By SANCHESKA DORSETT
Tribune Staff Reporter
FREE National Movement Shadow Minister of Labour Loretta Butler-Turner yesterday questioned why the government would not give Sarkis Izmirlian the opportunity to “buy back Baha Mar” seeing that the former resort owner “invested so much time and money” into the stalled property.
In an interview with The Tribune, Mrs Butler-Turner said Mr Izmirlian’s offer “seems too good to refuse” and the government should not just “push him aside” because of their “history”.
On Wednesday, Mr Izmirlian, the original developer of Baha Mar, revealed he had made an offer to purchase the stalled $3.5 billion dollar resort “at a price in excess” of the current undisclosed bid.
In a letter dated October 10, addressed to Liu Liange, vice-chairman and president of the Export Import Bank of China (CEXIM), Mr Izmirlian said his company BMD Holdings is prepared to pay 100 per cent of all “substantiated” Bahamian claims and all money owed to Bahamians and foreign employees.
He also said BMD Holdings will drop “all of our appeals and legal actions in effect within the Bahamian courts” upon acceptance of the offer.
“The government has been doing everything in secrecy which I have a concern about,” Mrs Butler-Turner said when contacted for comment. “I think the government should open this up, and if Sarkis is making an offer, seeing all the money he has invested, if his offer is better than any other offer, I think they should accept it.”
“I do not think they should be pushing him to the side. There is just so much secrecy, I believe in the best interest of the Bahamian people we need to know who the people are who want to purchase the company. The offer seems too good to refuse and why hasn’t the government commented on it? Personally, I think Mr Izmirlian has earned the right to have a seat at the table because of what he has invested - it seems like the right thing to do. I do not believe any other person or entity coming in to this country would have the people’s best interest like Mr Izmirlian. If it is a personal vendetta, they need to put that aside for the people.”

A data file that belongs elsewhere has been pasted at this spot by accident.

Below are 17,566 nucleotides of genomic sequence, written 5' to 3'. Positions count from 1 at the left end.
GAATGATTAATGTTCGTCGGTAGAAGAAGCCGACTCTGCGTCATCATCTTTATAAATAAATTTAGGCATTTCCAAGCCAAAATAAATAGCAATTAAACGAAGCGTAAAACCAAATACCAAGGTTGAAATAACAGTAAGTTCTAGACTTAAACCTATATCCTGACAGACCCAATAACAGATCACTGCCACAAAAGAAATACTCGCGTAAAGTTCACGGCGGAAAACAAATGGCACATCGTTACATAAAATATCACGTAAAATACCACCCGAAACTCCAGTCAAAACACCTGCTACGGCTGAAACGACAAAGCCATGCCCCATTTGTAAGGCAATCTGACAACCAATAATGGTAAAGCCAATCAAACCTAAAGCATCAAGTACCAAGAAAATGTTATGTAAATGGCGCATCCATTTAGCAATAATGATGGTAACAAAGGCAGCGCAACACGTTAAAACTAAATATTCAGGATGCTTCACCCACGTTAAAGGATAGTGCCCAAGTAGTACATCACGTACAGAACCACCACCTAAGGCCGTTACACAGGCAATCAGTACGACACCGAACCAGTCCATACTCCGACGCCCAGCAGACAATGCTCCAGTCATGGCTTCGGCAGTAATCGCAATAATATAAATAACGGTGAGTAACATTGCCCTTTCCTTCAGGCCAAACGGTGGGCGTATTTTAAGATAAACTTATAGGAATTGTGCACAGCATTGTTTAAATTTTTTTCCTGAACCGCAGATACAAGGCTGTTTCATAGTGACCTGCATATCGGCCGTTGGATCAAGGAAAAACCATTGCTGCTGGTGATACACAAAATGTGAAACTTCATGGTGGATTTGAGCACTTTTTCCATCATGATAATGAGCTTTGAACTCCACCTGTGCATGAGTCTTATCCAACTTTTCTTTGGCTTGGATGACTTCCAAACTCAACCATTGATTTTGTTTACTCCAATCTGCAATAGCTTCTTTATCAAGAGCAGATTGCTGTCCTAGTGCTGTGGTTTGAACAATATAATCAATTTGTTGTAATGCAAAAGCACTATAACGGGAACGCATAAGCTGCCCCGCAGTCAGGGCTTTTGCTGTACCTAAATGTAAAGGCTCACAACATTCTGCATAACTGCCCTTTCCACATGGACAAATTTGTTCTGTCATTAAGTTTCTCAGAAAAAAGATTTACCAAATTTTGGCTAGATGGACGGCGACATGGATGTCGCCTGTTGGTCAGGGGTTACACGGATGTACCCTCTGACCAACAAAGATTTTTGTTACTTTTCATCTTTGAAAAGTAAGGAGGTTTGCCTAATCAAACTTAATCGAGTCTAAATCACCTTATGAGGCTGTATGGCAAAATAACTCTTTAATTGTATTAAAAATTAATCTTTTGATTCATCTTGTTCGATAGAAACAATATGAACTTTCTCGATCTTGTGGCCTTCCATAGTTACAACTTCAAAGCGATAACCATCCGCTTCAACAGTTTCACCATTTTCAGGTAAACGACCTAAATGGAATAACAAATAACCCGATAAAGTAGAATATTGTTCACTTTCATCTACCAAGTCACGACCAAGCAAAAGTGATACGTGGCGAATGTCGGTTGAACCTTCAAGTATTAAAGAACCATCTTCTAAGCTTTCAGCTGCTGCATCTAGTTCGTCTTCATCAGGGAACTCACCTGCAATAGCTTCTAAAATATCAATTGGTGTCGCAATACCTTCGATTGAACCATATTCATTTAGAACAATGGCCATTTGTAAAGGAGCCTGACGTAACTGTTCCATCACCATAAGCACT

In August, Prime Minister Perry Christie announced that the government and CEXIM entered into an agreement to have Baha Mar completed and sold to a “world-class hotel and casino operator”.
Last month, Mr Christie and a government delegation that travelled to London, England, to meet with investors were informed about the identity of the anticipated buyer for the beleaguered Baha Mar resort. However, he said he could not name the group because of the delicate stage of negotiations.
Under the terms of the agreement, Mr Christie said CEXIM has committed to funding the costs to finish the project and the resort’s general contractor, China Construction America (CCA) Bahamas, will complete outstanding work. He said CCA would also resolve outstanding claims with its suppliers and contractors.
On Wednesday, Mr Izmirlian said he found it “surprising” that the undisclosed Chinese buyer was reportedly “found outside the receiver’s sales process,” when BMD Holdings was advised that all offers were required to be tendered through the receiver’s process “and the multitude of bona fide offers we have made were not considered because of that”.
In a statement released Wednesday night, Attorney General Allyson Maynard-Gibson responded to Mr Izmirlian’s letter.
“The purported offer by BMD Holdings Ltd is a matter for consideration, in the first instance, by EXIM,” she said in a statement. “The government of the Bahamas will continue to work tirelessly in the best interest of the Bahamian people.”